CCORDING to current USA law, a Catholic may fulfill the Sunday obligation by attending Mass on Saturday evening, sometimes called an “anticipated” or “vigil” Mass. The readings and propers chosen for Saturday night make no difference. (The same holds true for any Holy Day of Obligation.)
Christmas falls on a Monday in 2017.
Can you “double dip” the fulfillment of your Mass obligation? In other words, does attending Mass on Sunday evening fulfill both the Sunday and Monday obligations? Reading the Code of Canon Law, we might erroneously believe this:
Can 1248 • A person who assists at a Mass celebrated anywhere in a Catholic rite either on the feast day itself or in the evening of the preceding day satisfies the obligation of participating in the Mass.
For years, this has caused tremendous confusion online. Many authors feel we must attend Mass twice but struggle to provide documentation. Some appeal to “the common and constant opinion of learned persons” argument. But the Congregation for the Clergy has already clarified the matter of simultaneous fulfillment by the faithful:
* * Source • USCCB Document on “Double-Dipping” (1974)
I’m not a canon lawyer, but this document seems to leave no room for “double dipping” (as Andrew Motyka dubbed it several years ago). Therefore, you must attend Mass twice—once for Sunday, once for Christmas—but there are many ways this can lawfully be done. You could go Saturday night and Monday night. Or you could go Sunday evening and Christmas morning. My personal preference is to go Sunday morning and Monday morning.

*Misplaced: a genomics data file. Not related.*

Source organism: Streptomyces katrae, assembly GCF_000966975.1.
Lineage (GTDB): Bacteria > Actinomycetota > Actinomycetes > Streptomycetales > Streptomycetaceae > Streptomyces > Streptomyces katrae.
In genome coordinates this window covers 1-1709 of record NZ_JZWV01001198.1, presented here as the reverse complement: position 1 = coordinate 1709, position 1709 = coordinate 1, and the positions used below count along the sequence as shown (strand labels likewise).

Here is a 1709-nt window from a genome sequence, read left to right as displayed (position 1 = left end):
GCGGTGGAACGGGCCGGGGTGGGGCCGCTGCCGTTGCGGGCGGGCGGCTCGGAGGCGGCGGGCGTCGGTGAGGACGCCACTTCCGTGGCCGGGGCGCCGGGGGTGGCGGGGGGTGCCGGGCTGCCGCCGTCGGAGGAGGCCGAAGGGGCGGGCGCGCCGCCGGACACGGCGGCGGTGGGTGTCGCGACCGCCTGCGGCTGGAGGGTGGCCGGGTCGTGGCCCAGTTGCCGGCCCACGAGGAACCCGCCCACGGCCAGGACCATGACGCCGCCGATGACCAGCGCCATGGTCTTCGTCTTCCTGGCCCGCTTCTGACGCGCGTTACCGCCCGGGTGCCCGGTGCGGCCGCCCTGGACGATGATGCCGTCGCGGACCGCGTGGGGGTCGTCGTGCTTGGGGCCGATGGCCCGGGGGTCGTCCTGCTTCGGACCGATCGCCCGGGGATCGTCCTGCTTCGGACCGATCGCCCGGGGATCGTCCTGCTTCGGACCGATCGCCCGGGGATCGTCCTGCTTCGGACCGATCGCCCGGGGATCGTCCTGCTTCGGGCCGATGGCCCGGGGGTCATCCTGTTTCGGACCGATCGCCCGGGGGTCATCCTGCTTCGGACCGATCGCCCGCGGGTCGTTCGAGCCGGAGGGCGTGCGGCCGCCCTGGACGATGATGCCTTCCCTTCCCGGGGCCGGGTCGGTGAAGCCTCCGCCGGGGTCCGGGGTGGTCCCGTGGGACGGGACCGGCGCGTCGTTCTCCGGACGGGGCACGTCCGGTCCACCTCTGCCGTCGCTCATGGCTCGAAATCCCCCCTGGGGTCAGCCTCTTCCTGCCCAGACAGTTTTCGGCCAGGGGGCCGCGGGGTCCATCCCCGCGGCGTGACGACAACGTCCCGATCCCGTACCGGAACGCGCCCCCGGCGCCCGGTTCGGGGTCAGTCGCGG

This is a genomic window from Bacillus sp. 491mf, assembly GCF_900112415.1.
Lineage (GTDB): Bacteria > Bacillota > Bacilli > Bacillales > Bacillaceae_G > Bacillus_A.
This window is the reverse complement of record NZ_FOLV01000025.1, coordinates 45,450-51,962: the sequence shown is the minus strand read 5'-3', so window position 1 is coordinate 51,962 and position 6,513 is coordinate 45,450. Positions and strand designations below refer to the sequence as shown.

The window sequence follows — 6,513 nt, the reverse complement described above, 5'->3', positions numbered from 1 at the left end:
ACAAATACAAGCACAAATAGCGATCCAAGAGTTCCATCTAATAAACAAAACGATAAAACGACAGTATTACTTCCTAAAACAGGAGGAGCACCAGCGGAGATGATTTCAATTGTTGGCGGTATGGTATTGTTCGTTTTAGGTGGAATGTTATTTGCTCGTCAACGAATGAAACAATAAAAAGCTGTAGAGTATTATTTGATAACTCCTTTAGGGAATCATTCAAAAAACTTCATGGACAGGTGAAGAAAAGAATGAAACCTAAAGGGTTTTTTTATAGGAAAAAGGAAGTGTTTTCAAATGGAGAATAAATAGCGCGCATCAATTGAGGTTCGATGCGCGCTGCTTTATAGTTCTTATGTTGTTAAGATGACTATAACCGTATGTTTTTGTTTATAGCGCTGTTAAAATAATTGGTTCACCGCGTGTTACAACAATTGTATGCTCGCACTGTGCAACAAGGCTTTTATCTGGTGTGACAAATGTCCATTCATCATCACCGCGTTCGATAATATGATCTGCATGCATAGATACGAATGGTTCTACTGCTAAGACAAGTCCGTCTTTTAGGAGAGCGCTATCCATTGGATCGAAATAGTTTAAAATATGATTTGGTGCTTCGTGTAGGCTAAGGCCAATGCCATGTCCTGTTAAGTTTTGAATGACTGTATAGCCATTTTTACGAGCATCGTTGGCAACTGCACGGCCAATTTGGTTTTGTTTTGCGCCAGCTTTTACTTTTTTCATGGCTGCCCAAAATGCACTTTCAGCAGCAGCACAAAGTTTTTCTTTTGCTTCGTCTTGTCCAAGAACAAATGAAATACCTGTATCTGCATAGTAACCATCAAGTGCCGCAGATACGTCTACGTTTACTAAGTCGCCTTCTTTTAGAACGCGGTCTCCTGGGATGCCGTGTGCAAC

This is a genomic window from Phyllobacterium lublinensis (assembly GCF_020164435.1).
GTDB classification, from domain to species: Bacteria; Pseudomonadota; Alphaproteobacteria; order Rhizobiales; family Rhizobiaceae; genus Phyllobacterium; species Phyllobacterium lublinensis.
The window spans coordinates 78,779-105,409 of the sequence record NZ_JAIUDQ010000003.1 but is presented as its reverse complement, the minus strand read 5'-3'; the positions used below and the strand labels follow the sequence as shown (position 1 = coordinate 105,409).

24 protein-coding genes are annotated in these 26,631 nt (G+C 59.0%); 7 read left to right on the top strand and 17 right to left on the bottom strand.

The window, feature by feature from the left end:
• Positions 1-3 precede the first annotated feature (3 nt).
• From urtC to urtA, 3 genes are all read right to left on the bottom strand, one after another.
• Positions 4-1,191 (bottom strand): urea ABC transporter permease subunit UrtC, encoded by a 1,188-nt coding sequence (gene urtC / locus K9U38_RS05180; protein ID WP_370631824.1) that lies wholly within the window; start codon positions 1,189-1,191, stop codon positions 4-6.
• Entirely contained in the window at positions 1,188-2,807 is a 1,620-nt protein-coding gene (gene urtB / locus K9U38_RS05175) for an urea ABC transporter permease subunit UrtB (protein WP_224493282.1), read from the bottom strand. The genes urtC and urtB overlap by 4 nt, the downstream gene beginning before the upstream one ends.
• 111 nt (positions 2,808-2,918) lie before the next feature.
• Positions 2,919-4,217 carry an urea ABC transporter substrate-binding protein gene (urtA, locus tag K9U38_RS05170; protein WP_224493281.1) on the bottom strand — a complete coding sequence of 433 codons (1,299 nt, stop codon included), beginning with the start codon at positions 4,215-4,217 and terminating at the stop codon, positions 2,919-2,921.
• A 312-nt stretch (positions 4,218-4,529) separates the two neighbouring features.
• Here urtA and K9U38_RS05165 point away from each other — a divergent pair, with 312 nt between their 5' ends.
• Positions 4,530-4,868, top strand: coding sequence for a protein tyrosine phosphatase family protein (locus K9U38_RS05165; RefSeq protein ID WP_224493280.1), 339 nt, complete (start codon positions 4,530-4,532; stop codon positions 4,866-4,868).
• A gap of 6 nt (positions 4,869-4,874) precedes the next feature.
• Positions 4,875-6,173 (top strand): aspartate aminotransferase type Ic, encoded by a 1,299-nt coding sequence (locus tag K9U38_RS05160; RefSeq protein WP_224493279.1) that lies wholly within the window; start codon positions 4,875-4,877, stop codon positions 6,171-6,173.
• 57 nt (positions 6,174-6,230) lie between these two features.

For the record, rules like these apply to the Extraordinary Form as well. (Similar to how EF Catholics are bound by the current laws on fasting and not, say, the 1950s regulations.)
HIS DUBIUM was answered at the precise moment we would expect. After all, “anticipated fulfillment” of Mass obligation was a new concept, and (to be brutally honest) ruptured the traditional practice of the Church, which had always celebrated vigils on the preceding morning. It should be noted—and cannot be repeated enough—that the choice of formularies makes no difference when it comes to fulfilling one’s obligation to attend Mass. As the above document points out:
On the evening of the Fourth Sunday of Advent, when this falls on December 24, it is possible to have both the evening Mass of the Sunday and the vigil Mass of Christmas. In the same way, when Christmas occurs on a Saturday, the evening Mass might be either that of Christmas or the anticipated Mass for the Feast of the Holy Family.
That is why one can attend a Wedding (“Nuptial Mass”) on Saturday evening and fulfill one’s Sunday obligation, although I believe such a Mass cannot begin too early in the afternoon.
Fun fact : Archbishop Bugnini, in that 1974 document, clearly says nobody can be forced to receive Holy Communion in the hand:
Furthermore, even when an Episcopal Conference petitions the Holy See for the faculty to distribute communion in the hand (see Memoriale Domini, May 29, 1969), this manner of reception can in no way be imposed on the faithful. Rather, the freedom and possibility of receiving communion in the traditional manner must always be granted.
It was recently clarified by the USCCB that kneeling of Communion cannot be denied.
The following are offered for your consideration: